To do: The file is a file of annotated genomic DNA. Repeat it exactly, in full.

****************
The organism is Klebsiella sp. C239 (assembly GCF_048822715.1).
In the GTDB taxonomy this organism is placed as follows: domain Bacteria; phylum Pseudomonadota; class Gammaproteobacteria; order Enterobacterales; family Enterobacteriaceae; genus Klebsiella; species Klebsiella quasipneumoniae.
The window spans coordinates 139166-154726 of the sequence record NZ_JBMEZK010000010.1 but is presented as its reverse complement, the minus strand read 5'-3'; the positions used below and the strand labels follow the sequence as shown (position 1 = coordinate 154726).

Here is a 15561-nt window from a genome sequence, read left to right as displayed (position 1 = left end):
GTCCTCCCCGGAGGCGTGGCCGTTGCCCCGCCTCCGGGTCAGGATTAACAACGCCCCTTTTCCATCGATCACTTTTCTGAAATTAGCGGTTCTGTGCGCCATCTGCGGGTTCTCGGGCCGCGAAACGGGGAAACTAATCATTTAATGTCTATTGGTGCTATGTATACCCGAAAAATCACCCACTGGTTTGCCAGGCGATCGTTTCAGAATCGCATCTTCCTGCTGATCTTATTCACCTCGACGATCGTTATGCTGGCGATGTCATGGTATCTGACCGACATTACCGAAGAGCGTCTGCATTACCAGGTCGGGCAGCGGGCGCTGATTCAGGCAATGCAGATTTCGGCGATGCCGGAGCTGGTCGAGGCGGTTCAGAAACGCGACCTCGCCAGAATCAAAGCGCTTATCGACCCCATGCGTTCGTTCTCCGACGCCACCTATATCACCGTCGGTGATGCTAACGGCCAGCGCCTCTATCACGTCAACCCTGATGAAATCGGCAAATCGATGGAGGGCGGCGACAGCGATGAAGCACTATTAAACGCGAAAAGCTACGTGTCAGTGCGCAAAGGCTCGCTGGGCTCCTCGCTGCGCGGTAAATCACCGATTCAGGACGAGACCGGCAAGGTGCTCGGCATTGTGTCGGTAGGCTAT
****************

The organism is Klebsiella sp. C239 (assembly GCF_048822715.1).
In the GTDB taxonomy this organism is placed as follows: domain Bacteria; phylum Pseudomonadota; class Gammaproteobacteria; order Enterobacterales; family Enterobacteriaceae; genus Klebsiella; species Klebsiella quasipneumoniae.
The window spans coordinates 139166-154726 of the sequence record NZ_JBMEZK010000010.1 but is presented as its reverse complement, the minus strand read 5'-3'; the positions used below and the strand labels follow the sequence as shown (position 1 = coordinate 154726).

Here is a 15561-nt window from a genome sequence, read left to right as displayed (position 1 = left end):
GTCCTCCCCGGAGGCGTGGCCGTTGCCCCGCCTCCGGGTCAGGATTAACAACGCCCCTTTTCCATCGATCACTTTTCTGAAATTAGCGGTTCTGTGCGCCATCTGCGGGTTCTCGGGCCGCGAAACGGGGAAACTAATCATTTAATGTCTATTGGTGCTATGTATACCCGAAAAATCACCCACTGGTTTGCCAGGCGATCGTTTCAGAATCGCATCTTCCTGCTGATCTTATTCACCTCGACGATCGTTATGCTGGCGATGTCATGGTATCTGACCGACATTACCGAAGAGCGTCTGCATTACCAGGTCGGGCAGCGGGCGCTGATTCAGGCAATGCAGATTTCGGCGATGCCGGAGCTGGTCGAGGCGGTTCAGAAACGCGACCTCGCCAGAATCAAAGCGCTTATCGACCCCATGCGTTCGTTCTCCGACGCCACCTATATCACCGTCGGTGATGCTAACGGCCAGCGCCTCTATCACGTCAACCCTGATGAAATCGGCAAATCGATGGAGGGCGGCGACAGCGATGAAGCACTATTAAACGCGAAAAGCTACGTGTCAGTGCGCAAAGGCTCGCTGGGCTCCTCGCTGCGCGGTAAATCACCGATTCAGGACGAGACCGGCAAGGTGCTCGGCATTGTGTCGGTAGGCTAT